Making sense of youth justice: a comparative study of Italy and Wales

Lead Research Organisation: CARDIFF UNIVERSITY
Department Name: Cardiff School of Law and Politics


The research seeks to identify, explain and evaluate differences in the youth justice cultures of Italy and England and Wales. Attitudes and practices in relation to the use of criminal sanctions in relation to young people seem to be radically different in the two jurisdictions. Since the mid 1990s England and Wales has developed a youth justice based on early and progressive state intervention through the criminal justice system. It is taken as a fundamental given that, without such intervention, primarily through criminal conviction and punishment, young offenders will fail to develop a sense of responsibility. Yet, in Italy, the vast majority of cases are disposed of by judicial use of diversionary filters which avoid and defer conviction and penal intervention for Italian youths. This means that 80% of young people coming into the youth justice system are dealt with without conviction, including some who have committed very serious offences (for example rape and homicide). This is a process institutionalized and reinforced by reforms introduced in 1989 of the Juvenile Criminal Procedure Code. In contrast, in England and Wales, the Crime and Disorder Act 1998 limited and regulated the use of pre-conviction diversionary filters so that conviction became the routine response to youth crime. Differences are also marked at the other end of the penal system in relation to the use of custody: in Italy there are around 500 young people in custody at any one time while in recent years in England and Wales the figure has gone close to and beyond the 3,000 mark before falling back. Despite recent falls, rates of incaceration of youths are much higher in England and Wales than Italy.
The research seeks to explain and evaluate these apparent differences by comparing patterns of diversion and disposal in the two systems. A sample of youth justice cases was taken from South Wales and information gathered to provide a reasonable match with data already existing from a sample of cases from Emilia Romagna in Italy. Key characteristics such as the type and circumstances of offence, the offender's previous record and personal and family background were noted systematically. To this basic quantitative data were added extensive notes on the reports on file from magistrates, social workers, psychologists and police officers which offer evaluations and assessments of the case and the offender. This gave us evidence of the ways in which practitioners perceived youth justice and reasoned about their roles and appropriate outcomes. This evidence was supplemented by semi-structured interviews with magistrates, police officers, social workers, prosecutors and judges. We asked similar questions in both Italy and Wales and used a series of hypothetical cases or vignettes in which the practitioners were asked to suggest how they would expect specified fact situations to be dealt with in their jurisdiction.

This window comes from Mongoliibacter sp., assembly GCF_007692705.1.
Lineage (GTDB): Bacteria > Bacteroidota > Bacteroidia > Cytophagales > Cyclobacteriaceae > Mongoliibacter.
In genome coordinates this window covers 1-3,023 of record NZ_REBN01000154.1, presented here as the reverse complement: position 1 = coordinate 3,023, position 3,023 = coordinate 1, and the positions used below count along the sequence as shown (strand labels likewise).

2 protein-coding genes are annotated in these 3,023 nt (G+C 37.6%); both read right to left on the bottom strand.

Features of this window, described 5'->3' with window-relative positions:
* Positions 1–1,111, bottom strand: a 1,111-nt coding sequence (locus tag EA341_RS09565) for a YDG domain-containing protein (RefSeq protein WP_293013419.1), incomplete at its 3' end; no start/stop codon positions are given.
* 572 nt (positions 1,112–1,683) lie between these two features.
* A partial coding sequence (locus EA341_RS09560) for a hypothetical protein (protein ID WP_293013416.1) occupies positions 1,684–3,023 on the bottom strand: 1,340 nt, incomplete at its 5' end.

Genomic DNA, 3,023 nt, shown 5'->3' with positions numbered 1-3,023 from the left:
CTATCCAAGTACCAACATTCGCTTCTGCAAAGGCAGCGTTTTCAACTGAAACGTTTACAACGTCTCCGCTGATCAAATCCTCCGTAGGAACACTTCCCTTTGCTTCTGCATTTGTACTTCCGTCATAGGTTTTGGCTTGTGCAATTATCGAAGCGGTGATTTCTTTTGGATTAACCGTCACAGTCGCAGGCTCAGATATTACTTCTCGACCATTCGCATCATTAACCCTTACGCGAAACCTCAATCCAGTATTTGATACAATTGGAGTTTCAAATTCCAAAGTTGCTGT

From this empirical base we seek to make sense of varying practices and outcomes in terms of different youth justice 'cultures'. This means that we sought to interpret different perceptions of the purposes of intervention, the responsibility of young people for their actions and the utility of criminal conviction in the light of distinctive cultural and institutional contexts. The relationship between civil and criminal jurisdiction, between the trial and the pre-trial phase and the self-perceptions of magistrates (lay magistrates in Wales, professionals in Italy) are identifed as key institutional differences. The differing perceptions of youth crime as a social issue and the relationship of young people to the family and the community represent key differences in cultural contexts. The result is very different 'tones' to youth justice which mean that the practices of each jurisdiction 'make sense' within their own contexts. This has important implications for the way we use comparative examples to inform domestic policy making in youth justice.

Planned Impact